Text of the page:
The three other leaders are Philadelphia second baseman Chase Utley, Atlanta center fielder Andruw Jones and center fielder Ken Griffey Jr. of the Cincinnati Reds.
Jones leads the outfield balloting with a roughly 52,000-vote lead over Griffey, while the Reds star erased Beltran's 20,000-vote margin of last week and now leads Beltran by about 25,000 votes.
Griffey, bidding for a 13th All-Star appearance, has won more Midsummer Classic elections than any player except Hall of Famers Cal Ripken Jr. (17) and Rod Carew (15).
Wright, whose .336 batting average ranks eighth-best in the Major Leagues, overtook Scott Rolen of St. Louis and now leads the Cardinals slugger by approximately 50,000 votes with 17 days remaining in the campaign.
Rolen, who is hitting .337 with seven homers and 39 RBIs, has won the NL third base fan balloting each of the last four seasons, but he did not start last year's game at Detroit due to injury.
No Mets third baseman has ever won the fan balloting, though Howard Johnson did start the 1989 Midsummer Classic when Mike Schmidt of Philadelphia could not play because of injury. Johnson was the last Mets third baseman to make the All-Star team (1991). Two third basemen (Rolen and Chipper Jones of Atlanta) have accounted for seven of the last eight winners at the NL's hot corner.
If Soriano catches Beltran for the final spot in the outfield and Jose Reyes of the Mets overtakes Eckstein -- he trails the St. Louis shortstop by approximately 50,000 votes -- the NL would have different starters at all eight positions this year. Pujols started the 76th All-Star Game at Comerica Park last season, but at designated hitter instead of first base, which was manned by Derrek Lee of the Chicago Cubs.
Soriano, whose 23 homers are second most in the Majors behind Pujols, is not the only outfielder on the rise. Pittsburgh's Jason Bay, who moved past nine other outfielders into ninth place last week, climbed all the way to sixth and is fewer than 19,000 votes behind Jim Edmonds of St. Louis, though Bay is some 180,000 votes behind Soriano.
Utley widened his lead over Craig Biggio of Houston to more than 150,000 votes. Biggio is trailed by Jose Castillo of the Pirates and Marcus Giles of the Braves, respectively.
Utley's teammate, Ryan Howard, moved into third place in the first base balloting behind Pujols and Delgado and ahead of Nomar Garciaparra of the Dodgers and Lance Berkman of the Astros.
Reyes moved past Edgar Renteria of the Braves into second place behind Eckstein at shortstop. Barely 6,000 votes separate Reyes and Renteria, with Jimmy Rollins of the Phillies very much in the picture in fourth place.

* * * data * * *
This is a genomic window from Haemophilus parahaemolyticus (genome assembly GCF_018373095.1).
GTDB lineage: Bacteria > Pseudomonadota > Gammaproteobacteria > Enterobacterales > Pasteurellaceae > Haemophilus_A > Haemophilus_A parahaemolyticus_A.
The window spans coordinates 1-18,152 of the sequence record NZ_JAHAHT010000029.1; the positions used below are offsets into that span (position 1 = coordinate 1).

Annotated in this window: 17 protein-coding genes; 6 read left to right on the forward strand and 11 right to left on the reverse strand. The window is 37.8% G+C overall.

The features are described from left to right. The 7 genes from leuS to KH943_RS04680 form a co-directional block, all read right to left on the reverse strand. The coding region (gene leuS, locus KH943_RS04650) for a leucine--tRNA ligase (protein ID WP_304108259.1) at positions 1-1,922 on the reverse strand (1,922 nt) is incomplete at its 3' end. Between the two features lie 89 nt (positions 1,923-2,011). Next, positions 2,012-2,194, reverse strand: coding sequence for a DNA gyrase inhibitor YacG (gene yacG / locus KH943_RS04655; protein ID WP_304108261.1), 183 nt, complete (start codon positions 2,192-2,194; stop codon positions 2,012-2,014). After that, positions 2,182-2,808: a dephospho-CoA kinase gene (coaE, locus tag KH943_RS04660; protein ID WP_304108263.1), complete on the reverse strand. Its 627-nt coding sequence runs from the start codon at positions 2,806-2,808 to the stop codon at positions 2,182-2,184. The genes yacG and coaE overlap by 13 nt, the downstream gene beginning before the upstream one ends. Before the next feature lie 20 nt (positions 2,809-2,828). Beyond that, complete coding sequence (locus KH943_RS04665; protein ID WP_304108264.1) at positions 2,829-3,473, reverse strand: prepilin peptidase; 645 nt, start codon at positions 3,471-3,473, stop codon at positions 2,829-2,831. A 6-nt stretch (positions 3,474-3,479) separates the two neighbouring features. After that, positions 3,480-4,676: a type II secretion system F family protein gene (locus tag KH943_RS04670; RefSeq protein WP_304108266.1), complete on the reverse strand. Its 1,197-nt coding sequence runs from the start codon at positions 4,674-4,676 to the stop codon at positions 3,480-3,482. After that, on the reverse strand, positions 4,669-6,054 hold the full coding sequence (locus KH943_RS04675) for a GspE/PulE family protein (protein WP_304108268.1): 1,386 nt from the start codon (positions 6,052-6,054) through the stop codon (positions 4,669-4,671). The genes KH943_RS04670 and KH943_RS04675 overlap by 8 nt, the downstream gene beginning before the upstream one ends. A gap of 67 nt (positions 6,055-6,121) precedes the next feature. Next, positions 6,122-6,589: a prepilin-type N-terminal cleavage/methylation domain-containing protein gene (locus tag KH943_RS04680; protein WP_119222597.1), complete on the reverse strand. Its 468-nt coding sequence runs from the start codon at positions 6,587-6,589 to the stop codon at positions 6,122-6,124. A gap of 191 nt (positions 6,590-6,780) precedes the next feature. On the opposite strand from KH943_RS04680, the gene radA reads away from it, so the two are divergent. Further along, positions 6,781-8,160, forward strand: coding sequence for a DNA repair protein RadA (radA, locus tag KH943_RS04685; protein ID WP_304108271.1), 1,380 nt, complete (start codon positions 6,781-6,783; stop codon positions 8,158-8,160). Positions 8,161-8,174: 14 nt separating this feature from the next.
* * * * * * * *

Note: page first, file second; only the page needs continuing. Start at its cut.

In addition to Wright moving past Rolen, the third base race also saw Florida's Miguel Cabrera, the NL's leading hitter (.339) continue his steady climb, as he passed Chipper Jones for fourth place behind Wright, Rolen and Houston's Morgan Ensberg.
Lo Duca leads former Mets catcher and current San Diego Padres backstop Mike Piazza by more than 100,000 votes. Piazza is followed by Yadier Molina of the Cardinals, Brad Ausmus of the Astros and Brian McCann of the Braves.
Fans can cast votes up to 25 times with the Monster.com 2006 All-Star Online Ballot at MLB.com and all 30 club sites. Online balloting ends at 11:59 p.m. ET on June 29.
Rosters for the 77th All-Star Game, to be played on July 11 at PNC Park in Pittsburgh, will be released at 7 p.m. ET on Sunday, July 2. The announcement will reveal the 16 elected starters, as determined by fan balloting, and 45 pitchers and reserves, as determined by the player ballot, the two All-Star team managers -- Ozzie Guillen of the World Series champion Chicago White Sox and Phil Garner of the NL champion Houston Astros -- and Major League Baseball.
Fans will once again have the opportunity to select the final position player for each league's 32-man roster at MLB.com. The Final Vote will provide fans the opportunity to cast their votes from a list of five players from each league over a three-day period. Fans added Roy Oswalt (NL) and Scott Podsednik (AL) to the rosters with the Final Vote last summer.
For the fourth consecutive year, the league that wins the All-Star Game will receive home-field advantage during the World Series. The AL has won back-to-back-to-back Midsummer Classics since that provision was added prior to the 2003 World Series, and eight straight overall.